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As part of its mandate to promote open and transparent government, the Office of the Information Commissioner of Canada (OIC) reviews selected federal institutions to assess their compliance with the Access to Information Act (the Act) and identify any problem areas that should be corrected.
The Special Report for 2007-2008 reflects the introduction of a new process for establishing the report cards of institutional performance, which make them more relevant and useful to Parliament in increasing accountability and transparency. The enhanced process provides more information on various contextual factors that affect the performance of an institution. It also allows us to examine important system-wide issues which confront most institutions yet are beyond their immediate control.
In this report, the OIC makes various recommendations to the Treasury Board Secretariat (TBS) and to the individual institutions in order to address these issues.
In carrying out its system-wide assessment, the OIC has identified five closely related areas of concern, namely: information management, time extensions, consultations, human resources and leadership.
Access to information depends heavily on information management practices. If institutions cannot effectively manage their information, they will most likely have difficulty in responding to information requests in a timely, complete and consistent manner.
Therefore, it is of particular concern that standards for information management seem to be poorly applied across the federal government. Outmoded, inconsistent or inefficient records management practices and systems tend to slow down the process of finding and retrieving records. This year’s process also uncovered irregularities and inconsistencies between the information that institutions provided the OIC and data collected by TBS.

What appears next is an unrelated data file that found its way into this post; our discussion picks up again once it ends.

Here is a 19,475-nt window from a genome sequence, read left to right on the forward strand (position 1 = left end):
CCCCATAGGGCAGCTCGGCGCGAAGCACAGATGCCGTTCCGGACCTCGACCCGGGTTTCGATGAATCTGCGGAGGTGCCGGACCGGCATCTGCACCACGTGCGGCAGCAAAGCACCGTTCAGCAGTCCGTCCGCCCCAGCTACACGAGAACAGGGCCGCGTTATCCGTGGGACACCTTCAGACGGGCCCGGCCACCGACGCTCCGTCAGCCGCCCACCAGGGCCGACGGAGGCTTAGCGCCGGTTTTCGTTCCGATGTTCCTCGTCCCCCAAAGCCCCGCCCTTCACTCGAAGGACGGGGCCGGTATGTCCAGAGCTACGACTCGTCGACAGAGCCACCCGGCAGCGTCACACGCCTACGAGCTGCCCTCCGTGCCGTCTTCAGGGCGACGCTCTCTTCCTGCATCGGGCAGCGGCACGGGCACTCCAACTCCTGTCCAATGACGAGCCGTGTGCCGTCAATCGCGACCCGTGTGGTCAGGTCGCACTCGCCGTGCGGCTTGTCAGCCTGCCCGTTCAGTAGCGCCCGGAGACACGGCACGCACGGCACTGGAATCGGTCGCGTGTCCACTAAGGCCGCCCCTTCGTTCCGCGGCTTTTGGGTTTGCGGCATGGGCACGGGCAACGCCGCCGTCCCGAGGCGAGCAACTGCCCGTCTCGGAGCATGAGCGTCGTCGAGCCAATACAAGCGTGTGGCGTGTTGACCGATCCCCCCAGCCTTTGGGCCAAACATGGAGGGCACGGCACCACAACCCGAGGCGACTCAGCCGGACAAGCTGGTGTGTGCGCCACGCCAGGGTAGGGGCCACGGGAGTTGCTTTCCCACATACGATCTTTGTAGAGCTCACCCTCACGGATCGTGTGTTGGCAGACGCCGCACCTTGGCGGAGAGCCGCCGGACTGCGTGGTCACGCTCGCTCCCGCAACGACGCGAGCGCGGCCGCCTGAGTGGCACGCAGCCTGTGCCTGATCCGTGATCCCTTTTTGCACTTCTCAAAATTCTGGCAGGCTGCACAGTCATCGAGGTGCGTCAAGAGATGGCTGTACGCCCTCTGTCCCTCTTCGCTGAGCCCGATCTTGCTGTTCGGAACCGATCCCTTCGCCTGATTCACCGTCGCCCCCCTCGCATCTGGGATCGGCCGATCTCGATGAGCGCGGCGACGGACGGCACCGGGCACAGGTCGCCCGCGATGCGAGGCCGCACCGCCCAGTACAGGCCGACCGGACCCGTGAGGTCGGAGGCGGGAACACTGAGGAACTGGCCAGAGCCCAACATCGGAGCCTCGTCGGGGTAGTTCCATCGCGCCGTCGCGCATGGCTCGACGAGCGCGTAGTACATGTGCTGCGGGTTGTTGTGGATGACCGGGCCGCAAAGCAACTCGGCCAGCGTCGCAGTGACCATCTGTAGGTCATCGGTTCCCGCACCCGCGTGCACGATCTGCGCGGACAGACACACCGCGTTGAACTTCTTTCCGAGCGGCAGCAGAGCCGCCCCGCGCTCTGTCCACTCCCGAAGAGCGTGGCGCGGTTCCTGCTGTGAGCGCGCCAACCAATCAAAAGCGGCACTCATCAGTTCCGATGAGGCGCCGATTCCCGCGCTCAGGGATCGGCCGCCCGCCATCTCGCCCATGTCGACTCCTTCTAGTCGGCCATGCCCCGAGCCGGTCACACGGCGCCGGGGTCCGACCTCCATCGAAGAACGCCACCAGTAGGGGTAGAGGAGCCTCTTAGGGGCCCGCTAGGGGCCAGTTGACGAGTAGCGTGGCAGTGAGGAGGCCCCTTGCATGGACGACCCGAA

Clearly, the federal government has not succeeded in addressing the challenge that the modern digital information environment presents. There is now an urgent need for leadership and government-wide action in this area, including developing and maintaining state of the art information management practices and resources.
A second area of concern is the use of time extensions when institutions are unable to fulfill an access to information request within the statutory 30-day limit.
Contrary to the original intention of the Act, it would seem that extensions have become the norm rather than the exception. The OIC’s analysis shows a trend toward greater use of time extensions and for longer periods of time. Some of the institutions reviewed this year took an average of 120 days to respond to requesters.
There is a variety of possible reasons for this trend. Part of it can be legitimately attributed to the ever-increasing complexity and interdependency of government work, which call for more partnerships and consultations. There could also be underlying challenges — such as a lack of resources — that make it difficult for institutions to respond to requests on a timely basis. Finally, it could be the case that institutions are relying on extensions as a tactic to avoid a poor performance record as measured by deemed refusals.
Also of concern to the OIC is the lack of checks and balances needed to make sure the system is not being abused and that all institutions using extensions are doing so for legitimate and documented reasons. There is currently little guidance on the use of time extensions and their duration. There are limited powers to enforce the existing requirements, and there is no sanction provided in the Act for poor performance.
There is no doubt that more discipline is required on the use of time extensions. Although irregularities and inconsistencies in the data available on extensions do not allow us to draw any definitive conclusions at this point, the OIC has sufficient evidence that the use and duration of time extensions have significantly slowed down the treatment of requests. The OIC will closely monitor the situation while undertaking a systemic investigation of the use of extensions across federal institutions.